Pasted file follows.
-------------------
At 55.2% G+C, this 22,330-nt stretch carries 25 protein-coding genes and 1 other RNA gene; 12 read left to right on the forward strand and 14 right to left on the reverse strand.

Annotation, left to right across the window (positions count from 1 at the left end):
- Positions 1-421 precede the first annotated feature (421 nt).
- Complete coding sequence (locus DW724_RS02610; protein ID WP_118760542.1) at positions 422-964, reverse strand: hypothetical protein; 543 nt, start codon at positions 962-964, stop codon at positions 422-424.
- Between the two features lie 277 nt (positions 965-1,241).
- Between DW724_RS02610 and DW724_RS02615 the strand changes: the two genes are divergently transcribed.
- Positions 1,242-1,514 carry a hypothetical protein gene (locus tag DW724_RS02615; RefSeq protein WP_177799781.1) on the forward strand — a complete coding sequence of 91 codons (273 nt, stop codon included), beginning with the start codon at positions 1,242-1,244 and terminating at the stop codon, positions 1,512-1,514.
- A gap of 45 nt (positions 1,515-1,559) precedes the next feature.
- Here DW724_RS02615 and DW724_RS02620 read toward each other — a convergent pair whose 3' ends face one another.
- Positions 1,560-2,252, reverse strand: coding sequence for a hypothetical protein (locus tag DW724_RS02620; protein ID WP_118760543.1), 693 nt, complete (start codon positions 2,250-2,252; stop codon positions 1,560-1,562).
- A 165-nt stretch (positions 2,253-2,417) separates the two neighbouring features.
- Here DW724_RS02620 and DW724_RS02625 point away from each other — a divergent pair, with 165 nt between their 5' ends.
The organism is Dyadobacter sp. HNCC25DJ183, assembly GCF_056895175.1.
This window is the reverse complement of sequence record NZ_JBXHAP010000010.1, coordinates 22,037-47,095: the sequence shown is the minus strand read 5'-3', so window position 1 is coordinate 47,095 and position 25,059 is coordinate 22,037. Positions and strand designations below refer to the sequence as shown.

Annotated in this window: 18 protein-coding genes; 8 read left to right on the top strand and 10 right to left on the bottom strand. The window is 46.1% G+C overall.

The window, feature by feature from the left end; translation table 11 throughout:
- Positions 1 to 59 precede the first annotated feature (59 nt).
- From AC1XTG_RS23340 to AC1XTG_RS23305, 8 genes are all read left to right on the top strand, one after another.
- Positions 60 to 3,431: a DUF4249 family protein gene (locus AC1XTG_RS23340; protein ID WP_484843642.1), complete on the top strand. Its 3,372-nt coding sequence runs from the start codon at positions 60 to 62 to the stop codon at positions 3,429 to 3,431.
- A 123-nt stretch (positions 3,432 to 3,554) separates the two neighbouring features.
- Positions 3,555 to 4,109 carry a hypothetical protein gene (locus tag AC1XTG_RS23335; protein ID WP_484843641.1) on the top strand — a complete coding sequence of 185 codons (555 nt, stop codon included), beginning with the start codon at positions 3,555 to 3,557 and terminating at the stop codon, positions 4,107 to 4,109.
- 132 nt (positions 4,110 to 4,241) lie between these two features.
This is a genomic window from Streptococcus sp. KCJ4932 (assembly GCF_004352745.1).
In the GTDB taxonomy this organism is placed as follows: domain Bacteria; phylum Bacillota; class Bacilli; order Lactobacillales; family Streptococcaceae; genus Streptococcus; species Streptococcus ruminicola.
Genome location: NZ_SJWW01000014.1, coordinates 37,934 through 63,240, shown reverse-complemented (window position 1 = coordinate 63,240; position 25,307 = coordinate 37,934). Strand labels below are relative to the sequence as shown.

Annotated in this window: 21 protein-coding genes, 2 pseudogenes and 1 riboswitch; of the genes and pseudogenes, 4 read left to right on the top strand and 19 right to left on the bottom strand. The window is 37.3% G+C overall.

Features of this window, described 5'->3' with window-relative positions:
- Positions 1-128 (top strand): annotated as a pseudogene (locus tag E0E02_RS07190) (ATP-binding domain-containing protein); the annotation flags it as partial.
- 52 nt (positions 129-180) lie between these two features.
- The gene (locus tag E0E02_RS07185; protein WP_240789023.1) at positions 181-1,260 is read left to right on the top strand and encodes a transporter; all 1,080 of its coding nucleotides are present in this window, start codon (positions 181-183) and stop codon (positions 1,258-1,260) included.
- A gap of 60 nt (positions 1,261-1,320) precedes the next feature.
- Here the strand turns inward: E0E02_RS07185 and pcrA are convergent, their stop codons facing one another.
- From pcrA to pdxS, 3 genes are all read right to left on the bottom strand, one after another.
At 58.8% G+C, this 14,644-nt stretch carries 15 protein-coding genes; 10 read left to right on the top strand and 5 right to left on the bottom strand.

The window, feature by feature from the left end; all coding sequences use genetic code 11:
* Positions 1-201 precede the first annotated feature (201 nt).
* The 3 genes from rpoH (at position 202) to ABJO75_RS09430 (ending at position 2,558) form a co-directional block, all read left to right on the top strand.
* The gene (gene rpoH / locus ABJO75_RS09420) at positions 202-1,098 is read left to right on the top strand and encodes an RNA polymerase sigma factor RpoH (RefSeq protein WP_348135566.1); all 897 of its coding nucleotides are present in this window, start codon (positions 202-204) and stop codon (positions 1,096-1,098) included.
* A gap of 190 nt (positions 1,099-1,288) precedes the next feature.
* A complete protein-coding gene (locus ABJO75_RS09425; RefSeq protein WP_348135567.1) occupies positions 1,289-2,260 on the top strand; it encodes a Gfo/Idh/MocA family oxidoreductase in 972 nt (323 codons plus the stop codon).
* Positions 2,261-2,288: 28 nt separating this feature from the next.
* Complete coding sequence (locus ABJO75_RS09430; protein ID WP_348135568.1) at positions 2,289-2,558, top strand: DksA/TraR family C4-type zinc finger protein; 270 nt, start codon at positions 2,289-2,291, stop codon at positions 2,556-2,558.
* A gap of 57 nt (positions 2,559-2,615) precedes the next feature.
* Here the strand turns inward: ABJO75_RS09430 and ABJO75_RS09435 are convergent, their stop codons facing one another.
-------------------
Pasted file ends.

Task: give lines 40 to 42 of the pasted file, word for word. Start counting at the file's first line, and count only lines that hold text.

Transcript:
* A complete protein-coding gene (locus ABJO75_RS09425; RefSeq protein WP_348135567.1) occupies positions 1,289-2,260 on the top strand; it encodes a Gfo/Idh/MocA family oxidoreductase in 972 nt (323 codons plus the stop codon).
* Positions 2,261-2,288: 28 nt separating this feature from the next.
* Complete coding sequence (locus ABJO75_RS09430; protein ID WP_348135568.1) at positions 2,289-2,558, top strand: DksA/TraR family C4-type zinc finger protein; 270 nt, start codon at positions 2,289-2,291, stop codon at positions 2,556-2,558.